Too late. She bore the burden of proof that all copies had been deleted from computers all over the world and this she cannot do. Not that it matters. She shared the content with Facebook and it certainly hasn’t deleted her content. The owners of Facebook know a gold mine when they see one.
So Mildred must lose her case. Her contract with Facebook trumps the Nation’s copyright laws.
That leaves only the defendants’ requests for costs and attorney fees. Section 505 of the Copyright Act permits courts to award costs and reasonable attorney fees to the winners of copyright litigation. The learned district judge looked over defendants’ cost bills and attorney fees and awarded them a total of three million dollars for costs and fees. Finding no abuse of discretion, we affirm the award and order Mildred’s estate to pay up.
The laity may grumble about this result in this case, thinking it unjust. They might think that defendants stole millions of dollars from Mildred and they may well be right, but it was all perfectly legal.
1“Professional” photographers like to use the verb “made” when referring to their photographs. Presumably this is an effort to distinguish themselves from the rest of us who merely “take” pictures. But everyone owns a digital camera these days and six billion photos have now been uploaded to just one photo-sharing site, so the “professionals” are swimming upstream. The semantic dispute bores this court and we take no position on it, other than to warn the “professionals” not to give up their day jobs.
[Ed. : Note to future Historians: this entry contains topical references which we hope will be meaningless in a few short years. We hope.]
I’ve just read a book about the opening days of the Nazi regime takeover of Germany which, of course, followed the days of the Weimar Republic, a government that couldn’t seem to get anything done. Sort of like the one we in the United States seem to have right now. Of course, huge differences exist. The Weimar government couldn’t get much done because of outside forces it could do little about. The Treaty of Versailles and then a world-wide depression constrained its ability to do much. The current inability of the United States government to do anything is an entirely self-inflicted wound administered by a group of petulant children from the ideological right-wing, abetted by surprisingly feckless Democrats led by a president bent on jumping off the cliff with the children. Only time will tell if they all manage to destroy what is left of the economy of this great Nation.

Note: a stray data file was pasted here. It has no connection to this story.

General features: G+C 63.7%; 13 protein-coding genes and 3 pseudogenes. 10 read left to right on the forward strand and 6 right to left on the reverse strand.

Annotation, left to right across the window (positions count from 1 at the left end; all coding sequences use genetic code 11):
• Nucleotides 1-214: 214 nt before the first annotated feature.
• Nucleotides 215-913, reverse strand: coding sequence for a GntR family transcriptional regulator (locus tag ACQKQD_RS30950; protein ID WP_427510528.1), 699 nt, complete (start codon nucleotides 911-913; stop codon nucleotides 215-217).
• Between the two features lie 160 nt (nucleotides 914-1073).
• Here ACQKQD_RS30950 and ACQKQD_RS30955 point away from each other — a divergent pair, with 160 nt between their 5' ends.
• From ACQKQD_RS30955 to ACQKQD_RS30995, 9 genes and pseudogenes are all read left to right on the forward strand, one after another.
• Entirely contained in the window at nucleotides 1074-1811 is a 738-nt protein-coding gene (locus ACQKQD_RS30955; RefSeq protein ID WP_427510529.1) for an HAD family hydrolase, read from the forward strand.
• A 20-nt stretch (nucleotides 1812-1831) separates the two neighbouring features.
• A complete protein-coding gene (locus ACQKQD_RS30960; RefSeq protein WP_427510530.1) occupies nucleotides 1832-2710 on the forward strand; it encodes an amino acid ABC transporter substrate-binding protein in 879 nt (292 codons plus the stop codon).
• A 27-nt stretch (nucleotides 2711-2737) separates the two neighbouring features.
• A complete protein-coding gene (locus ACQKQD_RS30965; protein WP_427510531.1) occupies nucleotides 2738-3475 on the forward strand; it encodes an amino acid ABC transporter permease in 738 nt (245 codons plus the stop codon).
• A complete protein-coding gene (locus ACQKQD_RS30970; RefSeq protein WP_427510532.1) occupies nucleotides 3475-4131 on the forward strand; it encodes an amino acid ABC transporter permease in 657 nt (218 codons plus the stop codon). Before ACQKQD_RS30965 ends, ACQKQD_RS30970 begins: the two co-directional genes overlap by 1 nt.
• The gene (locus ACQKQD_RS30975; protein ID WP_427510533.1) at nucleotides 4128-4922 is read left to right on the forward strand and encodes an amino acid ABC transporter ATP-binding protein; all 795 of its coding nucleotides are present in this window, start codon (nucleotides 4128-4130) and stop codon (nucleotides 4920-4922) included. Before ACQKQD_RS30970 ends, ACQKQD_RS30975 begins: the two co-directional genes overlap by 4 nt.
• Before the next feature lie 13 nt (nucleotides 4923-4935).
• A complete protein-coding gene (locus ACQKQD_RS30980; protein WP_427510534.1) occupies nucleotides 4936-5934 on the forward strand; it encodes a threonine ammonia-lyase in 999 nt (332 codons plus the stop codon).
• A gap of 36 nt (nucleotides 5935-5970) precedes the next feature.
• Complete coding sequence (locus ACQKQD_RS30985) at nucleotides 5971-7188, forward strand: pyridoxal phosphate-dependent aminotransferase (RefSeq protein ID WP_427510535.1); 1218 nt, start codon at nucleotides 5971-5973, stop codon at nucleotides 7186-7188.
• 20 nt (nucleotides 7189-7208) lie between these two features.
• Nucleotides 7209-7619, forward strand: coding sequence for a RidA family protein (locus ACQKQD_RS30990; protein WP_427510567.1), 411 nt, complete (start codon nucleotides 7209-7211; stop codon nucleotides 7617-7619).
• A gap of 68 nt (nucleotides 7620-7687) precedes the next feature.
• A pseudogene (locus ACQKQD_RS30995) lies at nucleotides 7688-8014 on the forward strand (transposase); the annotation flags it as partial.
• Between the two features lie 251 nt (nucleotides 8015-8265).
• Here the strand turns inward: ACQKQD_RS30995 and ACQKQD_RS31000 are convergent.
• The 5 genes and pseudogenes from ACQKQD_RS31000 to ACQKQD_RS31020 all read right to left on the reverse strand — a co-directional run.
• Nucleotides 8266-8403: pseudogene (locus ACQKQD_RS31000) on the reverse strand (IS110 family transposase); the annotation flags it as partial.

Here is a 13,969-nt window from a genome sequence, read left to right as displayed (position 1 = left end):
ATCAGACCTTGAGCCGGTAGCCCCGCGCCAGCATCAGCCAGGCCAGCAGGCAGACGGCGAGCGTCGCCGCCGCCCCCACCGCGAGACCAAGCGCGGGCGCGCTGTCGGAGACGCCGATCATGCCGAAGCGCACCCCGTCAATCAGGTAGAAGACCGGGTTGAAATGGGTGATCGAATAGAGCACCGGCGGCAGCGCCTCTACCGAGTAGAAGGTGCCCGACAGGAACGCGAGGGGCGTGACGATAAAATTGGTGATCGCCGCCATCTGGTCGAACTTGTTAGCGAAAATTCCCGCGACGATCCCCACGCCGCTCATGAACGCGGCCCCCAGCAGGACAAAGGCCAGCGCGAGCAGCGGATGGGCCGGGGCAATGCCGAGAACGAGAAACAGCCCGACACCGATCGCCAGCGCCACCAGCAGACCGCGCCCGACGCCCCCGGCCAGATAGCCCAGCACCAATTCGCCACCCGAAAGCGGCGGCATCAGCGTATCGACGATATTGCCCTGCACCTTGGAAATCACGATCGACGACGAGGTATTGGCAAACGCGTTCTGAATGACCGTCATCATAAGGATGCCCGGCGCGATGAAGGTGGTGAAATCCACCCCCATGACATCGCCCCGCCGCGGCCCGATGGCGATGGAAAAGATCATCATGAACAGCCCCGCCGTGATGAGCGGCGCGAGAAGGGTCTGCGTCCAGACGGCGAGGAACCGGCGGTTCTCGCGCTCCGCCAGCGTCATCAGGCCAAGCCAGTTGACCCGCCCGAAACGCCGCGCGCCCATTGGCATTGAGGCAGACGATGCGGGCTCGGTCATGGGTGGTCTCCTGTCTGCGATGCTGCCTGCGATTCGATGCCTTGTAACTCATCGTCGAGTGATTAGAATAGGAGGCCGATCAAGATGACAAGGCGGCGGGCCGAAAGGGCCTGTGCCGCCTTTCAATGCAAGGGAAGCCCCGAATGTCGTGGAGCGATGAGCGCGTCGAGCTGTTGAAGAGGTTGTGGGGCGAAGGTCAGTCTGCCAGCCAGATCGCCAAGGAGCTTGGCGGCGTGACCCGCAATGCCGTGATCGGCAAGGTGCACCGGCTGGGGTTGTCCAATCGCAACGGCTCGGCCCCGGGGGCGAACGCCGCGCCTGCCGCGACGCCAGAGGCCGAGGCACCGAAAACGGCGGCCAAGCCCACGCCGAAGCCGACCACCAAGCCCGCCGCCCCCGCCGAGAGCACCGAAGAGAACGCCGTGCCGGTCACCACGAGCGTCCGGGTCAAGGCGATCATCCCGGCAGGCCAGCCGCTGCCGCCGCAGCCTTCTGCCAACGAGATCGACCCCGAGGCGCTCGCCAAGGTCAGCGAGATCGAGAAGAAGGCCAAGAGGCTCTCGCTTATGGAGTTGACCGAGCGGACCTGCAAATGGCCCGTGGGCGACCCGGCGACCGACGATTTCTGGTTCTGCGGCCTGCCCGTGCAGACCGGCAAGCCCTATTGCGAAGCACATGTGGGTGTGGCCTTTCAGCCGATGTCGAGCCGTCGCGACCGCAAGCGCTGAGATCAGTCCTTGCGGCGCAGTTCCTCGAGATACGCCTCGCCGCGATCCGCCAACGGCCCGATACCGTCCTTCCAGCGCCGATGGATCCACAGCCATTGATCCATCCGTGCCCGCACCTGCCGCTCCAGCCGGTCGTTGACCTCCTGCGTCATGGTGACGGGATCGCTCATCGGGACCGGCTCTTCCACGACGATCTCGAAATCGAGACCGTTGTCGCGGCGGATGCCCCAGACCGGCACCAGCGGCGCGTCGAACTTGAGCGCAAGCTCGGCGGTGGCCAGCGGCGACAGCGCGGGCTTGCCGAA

The book, In the Garden of the Beasts by Erik Larson, follows the four-year tenure of America’s ambassador to Germany from 1933 through 1937. A scholar and chairman of the History Department at the University of Chicago, William E. Dodd, was picked by President Roosevelt for the job. He arrived with his family in Berlin just five months after the Nazis took power. Dodd quickly grasped what that meant. Along with two other embassy employees he tried to raise an alarm, but the wiser, richer heads running the State Department were much too worried about collecting bond debts from Germany for private American investors dumb enough to have bought them in the first place.
We all learned in school about the European powers of the day adopting appeasement of Hitler as policy. Less is taught in U.S. schools about the U.S. government’s similar policy: “Ignore him and maybe he’ll go away.” Of course, not everyone in the upper reaches of the State Department thought Hitler should be ignored; some thought we could do business with him. (As did many titans of U.S. business.)
Dodd thought otherwise and was appalled at the lack of concern in Washington about what Germany was doing to its Jews, it’s lawless state-sponsored murders of people thought disagreeable by the Nazis, and by its open and plain-to-see rearmament in violation of the Treaty of Versailles.
One joke circulating through Germany about the illegal and supposedly secret rearmament may have reached Dodd. One man with a new baby in his family tells a friend that he doesn’t have enough money to buy a stroller for the baby. The friend works in a stroller factory and volunteers to bring enough spare parts to his friend so he can build a stroller himself. Some weeks later the friend spots the father carrying the baby in his arms and asks why he isn’t using the stroller he should have built from the parts. The Dad says, “I tried. I tried three times but it always ends up as a machine gun!” (From the book: Endnote 213)
One suspects there may have been jokes circulating about Dodd’s daughter as well. She managed to bed a fair number of Nazis and other Germans while she was there. At one point she carried on a simultaneous affair with both the head of the Gestapo and a NKVD Russian spy. She had a good time in Germany even if her father didn’t.